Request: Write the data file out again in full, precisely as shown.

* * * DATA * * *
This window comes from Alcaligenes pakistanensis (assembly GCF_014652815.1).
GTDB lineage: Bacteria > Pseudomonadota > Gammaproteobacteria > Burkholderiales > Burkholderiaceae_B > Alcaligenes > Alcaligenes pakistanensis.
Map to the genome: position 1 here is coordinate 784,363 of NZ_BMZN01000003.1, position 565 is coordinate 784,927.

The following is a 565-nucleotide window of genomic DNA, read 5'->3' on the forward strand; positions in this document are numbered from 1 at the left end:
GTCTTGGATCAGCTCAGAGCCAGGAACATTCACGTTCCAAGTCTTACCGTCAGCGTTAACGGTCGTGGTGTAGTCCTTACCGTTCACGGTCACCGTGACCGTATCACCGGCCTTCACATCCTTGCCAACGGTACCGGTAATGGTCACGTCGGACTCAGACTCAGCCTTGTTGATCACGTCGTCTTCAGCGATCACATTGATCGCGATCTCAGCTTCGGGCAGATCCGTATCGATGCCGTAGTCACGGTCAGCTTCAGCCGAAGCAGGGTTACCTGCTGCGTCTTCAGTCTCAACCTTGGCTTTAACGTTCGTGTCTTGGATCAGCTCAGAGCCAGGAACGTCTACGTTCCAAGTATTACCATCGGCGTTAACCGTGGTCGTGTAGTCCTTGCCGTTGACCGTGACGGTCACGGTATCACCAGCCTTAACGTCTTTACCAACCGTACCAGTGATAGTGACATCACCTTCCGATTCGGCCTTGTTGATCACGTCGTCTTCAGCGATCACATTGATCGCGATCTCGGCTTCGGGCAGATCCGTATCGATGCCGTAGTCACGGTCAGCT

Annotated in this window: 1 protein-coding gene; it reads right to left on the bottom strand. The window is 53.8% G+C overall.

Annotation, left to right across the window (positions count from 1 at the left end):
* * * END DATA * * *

This window comes from Alcaligenes pakistanensis (assembly GCF_014652815.1).
GTDB lineage: Bacteria > Pseudomonadota > Gammaproteobacteria > Burkholderiales > Burkholderiaceae_B > Alcaligenes > Alcaligenes pakistanensis.
Map to the genome: position 1 here is coordinate 784,363 of NZ_BMZN01000003.1, position 565 is coordinate 784,927.

The following is a 565-nucleotide window of genomic DNA, read 5'->3' on the forward strand; positions in this document are numbered from 1 at the left end:
GTCTTGGATCAGCTCAGAGCCAGGAACATTCACGTTCCAAGTCTTACCGTCAGCGTTAACGGTCGTGGTGTAGTCCTTACCGTTCACGGTCACCGTGACCGTATCACCGGCCTTCACATCCTTGCCAACGGTACCGGTAATGGTCACGTCGGACTCAGACTCAGCCTTGTTGATCACGTCGTCTTCAGCGATCACATTGATCGCGATCTCAGCTTCGGGCAGATCCGTATCGATGCCGTAGTCACGGTCAGCTTCAGCCGAAGCAGGGTTACCTGCTGCGTCTTCAGTCTCAACCTTGGCTTTAACGTTCGTGTCTTGGATCAGCTCAGAGCCAGGAACGTCTACGTTCCAAGTATTACCATCGGCGTTAACCGTGGTCGTGTAGTCCTTGCCGTTGACCGTGACGGTCACGGTATCACCAGCCTTAACGTCTTTACCAACCGTACCAGTGATAGTGACATCACCTTCCGATTCGGCCTTGTTGATCACGTCGTCTTCAGCGATCACATTGATCGCGATCTCGGCTTCGGGCAGATCCGTATCGATGCCGTAGTCACGGTCAGCT

Annotated in this window: 1 protein-coding gene; it reads right to left on the bottom strand. The window is 53.8% G+C overall.

Annotation, left to right across the window (positions count from 1 at the left end):